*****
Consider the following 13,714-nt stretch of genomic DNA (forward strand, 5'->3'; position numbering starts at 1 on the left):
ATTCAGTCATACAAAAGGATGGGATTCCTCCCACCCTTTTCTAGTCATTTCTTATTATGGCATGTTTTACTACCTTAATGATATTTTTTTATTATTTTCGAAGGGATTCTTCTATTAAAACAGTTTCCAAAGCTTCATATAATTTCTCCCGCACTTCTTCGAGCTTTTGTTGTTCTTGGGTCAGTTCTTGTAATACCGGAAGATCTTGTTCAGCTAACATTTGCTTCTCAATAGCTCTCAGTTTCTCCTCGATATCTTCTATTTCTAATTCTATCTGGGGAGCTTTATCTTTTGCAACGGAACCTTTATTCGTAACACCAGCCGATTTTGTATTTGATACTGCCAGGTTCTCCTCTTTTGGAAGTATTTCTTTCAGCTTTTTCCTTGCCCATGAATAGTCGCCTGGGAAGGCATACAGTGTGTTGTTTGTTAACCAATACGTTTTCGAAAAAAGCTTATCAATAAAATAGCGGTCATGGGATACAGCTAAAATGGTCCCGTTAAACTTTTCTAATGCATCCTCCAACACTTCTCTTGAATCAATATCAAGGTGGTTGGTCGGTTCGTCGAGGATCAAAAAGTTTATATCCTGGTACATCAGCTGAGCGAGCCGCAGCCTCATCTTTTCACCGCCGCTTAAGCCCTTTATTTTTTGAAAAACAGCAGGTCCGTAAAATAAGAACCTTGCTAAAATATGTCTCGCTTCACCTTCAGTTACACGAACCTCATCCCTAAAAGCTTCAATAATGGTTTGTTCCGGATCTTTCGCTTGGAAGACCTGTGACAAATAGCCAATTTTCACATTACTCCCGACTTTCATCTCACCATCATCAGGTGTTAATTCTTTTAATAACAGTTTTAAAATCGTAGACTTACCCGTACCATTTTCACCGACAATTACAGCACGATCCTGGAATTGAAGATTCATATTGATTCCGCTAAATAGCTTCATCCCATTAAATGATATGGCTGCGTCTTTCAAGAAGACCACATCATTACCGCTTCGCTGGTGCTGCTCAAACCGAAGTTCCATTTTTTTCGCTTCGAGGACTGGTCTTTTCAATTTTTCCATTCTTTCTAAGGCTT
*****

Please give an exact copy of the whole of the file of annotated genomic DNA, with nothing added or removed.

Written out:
Consider the following 13,714-nt stretch of genomic DNA (forward strand, 5'->3'; position numbering starts at 1 on the left):
ATTCAGTCATACAAAAGGATGGGATTCCTCCCACCCTTTTCTAGTCATTTCTTATTATGGCATGTTTTACTACCTTAATGATATTTTTTTATTATTTTCGAAGGGATTCTTCTATTAAAACAGTTTCCAAAGCTTCATATAATTTCTCCCGCACTTCTTCGAGCTTTTGTTGTTCTTGGGTCAGTTCTTGTAATACCGGAAGATCTTGTTCAGCTAACATTTGCTTCTCAATAGCTCTCAGTTTCTCCTCGATATCTTCTATTTCTAATTCTATCTGGGGAGCTTTATCTTTTGCAACGGAACCTTTATTCGTAACACCAGCCGATTTTGTATTTGATACTGCCAGGTTCTCCTCTTTTGGAAGTATTTCTTTCAGCTTTTTCCTTGCCCATGAATAGTCGCCTGGGAAGGCATACAGTGTGTTGTTTGTTAACCAATACGTTTTCGAAAAAAGCTTATCAATAAAATAGCGGTCATGGGATACAGCTAAAATGGTCCCGTTAAACTTTTCTAATGCATCCTCCAACACTTCTCTTGAATCAATATCAAGGTGGTTGGTCGGTTCGTCGAGGATCAAAAAGTTTATATCCTGGTACATCAGCTGAGCGAGCCGCAGCCTCATCTTTTCACCGCCGCTTAAGCCCTTTATTTTTTGAAAAACAGCAGGTCCGTAAAATAAGAACCTTGCTAAAATATGTCTCGCTTCACCTTCAGTTACACGAACCTCATCCCTAAAAGCTTCAATAATGGTTTGTTCCGGATCTTTCGCTTGGAAGACCTGTGACAAATAGCCAATTTTCACATTACTCCCGACTTTCATCTCACCATCATCAGGTGTTAATTCTTTTAATAACAGTTTTAAAATCGTAGACTTACCCGTACCATTTTCACCGACAATTACAGCACGATCCTGGAATTGAAGATTCATATTGATTCCGCTAAATAGCTTCATCCCATTAAATGATATGGCTGCGTCTTTCAAGAAGACCACATCATTACCGCTTCGCTGGTGCTGCTCAAACCGAAGTTCCATTTTTTTCGCTTCGAGGACTGGTCTTTTCAATTTTTCCATTCTTTCTAAGGCTT